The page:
With most bank customers receiving financial statements electronically instead of on paper, there are some actions you need to take to be sure your accounts are incorporated into your estate planning. Do you use passwords for your accounts? Of course you do. Should you incorporate your passwords into your estate planning? Absolutely you should. Not only your financial accounts, but what about your social media accounts such as Facebook? Would you like a loved one to take control of your Facebook account after you die or become disabled? How do they take control? When is the last time you saw a physical copy of a photograph? Nowadays photos are stored in the cloud. How does your family access those photos? Is sharing passwords the simple answer (it is not)? Does sharing passwords violate the law (it does)? Good estate planning no longer is limited to the stuff you can touch and feel. Much of our lives are saved in the cloud. This is what we call digital asset estate planning.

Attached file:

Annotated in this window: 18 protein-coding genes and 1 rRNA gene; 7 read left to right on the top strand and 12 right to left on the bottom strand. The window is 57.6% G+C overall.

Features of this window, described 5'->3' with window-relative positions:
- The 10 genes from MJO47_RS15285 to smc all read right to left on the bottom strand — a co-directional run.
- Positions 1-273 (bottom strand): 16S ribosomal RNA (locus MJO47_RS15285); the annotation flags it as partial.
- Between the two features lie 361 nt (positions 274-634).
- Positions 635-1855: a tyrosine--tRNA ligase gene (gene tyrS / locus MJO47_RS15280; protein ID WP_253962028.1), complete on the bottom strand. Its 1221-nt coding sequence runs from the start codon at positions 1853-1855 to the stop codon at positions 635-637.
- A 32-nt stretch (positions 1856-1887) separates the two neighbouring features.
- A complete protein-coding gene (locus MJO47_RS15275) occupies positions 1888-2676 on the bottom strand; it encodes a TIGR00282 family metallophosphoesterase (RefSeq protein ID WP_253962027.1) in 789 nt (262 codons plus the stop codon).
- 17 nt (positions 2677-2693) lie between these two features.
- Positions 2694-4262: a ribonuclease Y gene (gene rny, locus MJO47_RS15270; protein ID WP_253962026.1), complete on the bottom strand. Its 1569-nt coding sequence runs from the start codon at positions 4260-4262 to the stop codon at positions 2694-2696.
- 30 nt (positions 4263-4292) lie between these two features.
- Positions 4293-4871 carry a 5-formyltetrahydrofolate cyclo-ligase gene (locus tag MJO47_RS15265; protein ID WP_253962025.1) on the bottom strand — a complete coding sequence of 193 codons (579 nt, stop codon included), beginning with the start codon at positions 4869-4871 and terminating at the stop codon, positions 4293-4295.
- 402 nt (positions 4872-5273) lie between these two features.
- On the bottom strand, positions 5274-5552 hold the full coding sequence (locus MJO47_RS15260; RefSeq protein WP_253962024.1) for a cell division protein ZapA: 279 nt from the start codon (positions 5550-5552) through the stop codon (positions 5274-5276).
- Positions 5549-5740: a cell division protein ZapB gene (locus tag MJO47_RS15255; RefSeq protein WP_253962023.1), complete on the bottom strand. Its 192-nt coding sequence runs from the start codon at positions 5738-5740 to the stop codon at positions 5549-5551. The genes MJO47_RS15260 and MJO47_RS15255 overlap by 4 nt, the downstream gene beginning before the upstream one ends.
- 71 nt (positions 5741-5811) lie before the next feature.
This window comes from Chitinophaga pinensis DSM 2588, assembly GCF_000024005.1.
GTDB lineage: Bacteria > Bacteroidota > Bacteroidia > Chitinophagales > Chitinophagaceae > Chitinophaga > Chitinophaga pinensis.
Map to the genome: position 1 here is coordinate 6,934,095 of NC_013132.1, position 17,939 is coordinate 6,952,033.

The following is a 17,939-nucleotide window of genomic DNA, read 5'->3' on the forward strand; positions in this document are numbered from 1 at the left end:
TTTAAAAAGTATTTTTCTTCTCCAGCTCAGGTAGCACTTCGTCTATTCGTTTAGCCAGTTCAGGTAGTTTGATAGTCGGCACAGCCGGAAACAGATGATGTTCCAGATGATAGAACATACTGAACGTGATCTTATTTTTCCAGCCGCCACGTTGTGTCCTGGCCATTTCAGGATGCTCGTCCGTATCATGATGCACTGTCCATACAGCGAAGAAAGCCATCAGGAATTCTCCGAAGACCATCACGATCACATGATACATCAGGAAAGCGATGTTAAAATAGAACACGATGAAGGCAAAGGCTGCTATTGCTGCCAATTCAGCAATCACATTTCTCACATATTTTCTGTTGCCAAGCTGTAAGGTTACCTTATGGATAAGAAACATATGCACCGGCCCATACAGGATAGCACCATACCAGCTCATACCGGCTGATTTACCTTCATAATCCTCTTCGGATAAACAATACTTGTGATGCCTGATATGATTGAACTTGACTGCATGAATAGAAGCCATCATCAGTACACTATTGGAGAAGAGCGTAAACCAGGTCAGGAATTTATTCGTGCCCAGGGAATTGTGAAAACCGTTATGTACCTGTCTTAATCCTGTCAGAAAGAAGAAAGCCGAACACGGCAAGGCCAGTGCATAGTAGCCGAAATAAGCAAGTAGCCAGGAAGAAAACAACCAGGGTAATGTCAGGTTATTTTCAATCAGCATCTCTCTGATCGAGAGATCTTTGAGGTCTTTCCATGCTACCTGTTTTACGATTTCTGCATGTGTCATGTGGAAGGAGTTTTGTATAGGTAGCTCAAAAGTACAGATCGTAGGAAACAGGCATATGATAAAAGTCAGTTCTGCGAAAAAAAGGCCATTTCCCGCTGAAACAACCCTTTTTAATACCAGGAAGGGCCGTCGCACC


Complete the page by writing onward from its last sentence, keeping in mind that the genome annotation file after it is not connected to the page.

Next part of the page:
Kiplinger’s recent story, Your Estate Plan Isn’t Complete Without Fixing the Password Problem,” says that having online access to investments is a great convenience for us. We can monitor bank balances, conduct stock trades, transfer funds and many other services that not long ago required the help of another person.

The bad thing about these advancements, is that they can make for a very difficult situation for a surviving spouse or executor attempting to determine where the assets of a deceased person are held.